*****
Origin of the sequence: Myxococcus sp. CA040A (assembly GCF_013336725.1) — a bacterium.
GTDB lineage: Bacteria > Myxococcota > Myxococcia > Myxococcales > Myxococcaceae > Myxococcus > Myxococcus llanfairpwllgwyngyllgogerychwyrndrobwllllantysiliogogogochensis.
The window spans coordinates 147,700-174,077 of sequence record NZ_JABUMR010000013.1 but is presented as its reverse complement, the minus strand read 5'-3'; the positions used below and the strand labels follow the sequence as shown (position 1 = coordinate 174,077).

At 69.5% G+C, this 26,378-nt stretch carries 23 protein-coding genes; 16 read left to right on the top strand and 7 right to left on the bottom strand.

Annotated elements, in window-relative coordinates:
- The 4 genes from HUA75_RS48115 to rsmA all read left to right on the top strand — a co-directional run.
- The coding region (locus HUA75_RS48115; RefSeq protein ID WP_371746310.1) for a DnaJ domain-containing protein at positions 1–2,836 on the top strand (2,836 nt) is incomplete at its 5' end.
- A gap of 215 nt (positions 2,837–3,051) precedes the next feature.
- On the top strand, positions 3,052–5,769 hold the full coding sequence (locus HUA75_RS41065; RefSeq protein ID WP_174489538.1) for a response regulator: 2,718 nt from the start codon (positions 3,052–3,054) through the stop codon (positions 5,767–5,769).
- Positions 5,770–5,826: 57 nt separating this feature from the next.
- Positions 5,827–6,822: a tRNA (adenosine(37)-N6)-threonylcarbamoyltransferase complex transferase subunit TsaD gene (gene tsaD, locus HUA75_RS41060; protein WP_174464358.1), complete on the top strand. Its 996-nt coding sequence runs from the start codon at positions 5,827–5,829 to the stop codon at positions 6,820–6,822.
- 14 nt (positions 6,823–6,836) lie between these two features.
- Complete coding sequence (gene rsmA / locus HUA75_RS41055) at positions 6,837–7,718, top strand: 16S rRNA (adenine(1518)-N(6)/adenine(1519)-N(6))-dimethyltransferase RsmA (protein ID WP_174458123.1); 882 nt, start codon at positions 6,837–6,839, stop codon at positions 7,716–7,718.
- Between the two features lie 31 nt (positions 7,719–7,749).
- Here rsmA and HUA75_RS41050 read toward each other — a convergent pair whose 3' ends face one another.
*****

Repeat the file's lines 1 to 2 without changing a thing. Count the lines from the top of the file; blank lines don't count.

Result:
Origin of the sequence: Myxococcus sp. CA040A (assembly GCF_013336725.1) — a bacterium.
GTDB lineage: Bacteria > Myxococcota > Myxococcia > Myxococcales > Myxococcaceae > Myxococcus > Myxococcus llanfairpwllgwyngyllgogerychwyrndrobwllllantysiliogogogochensis.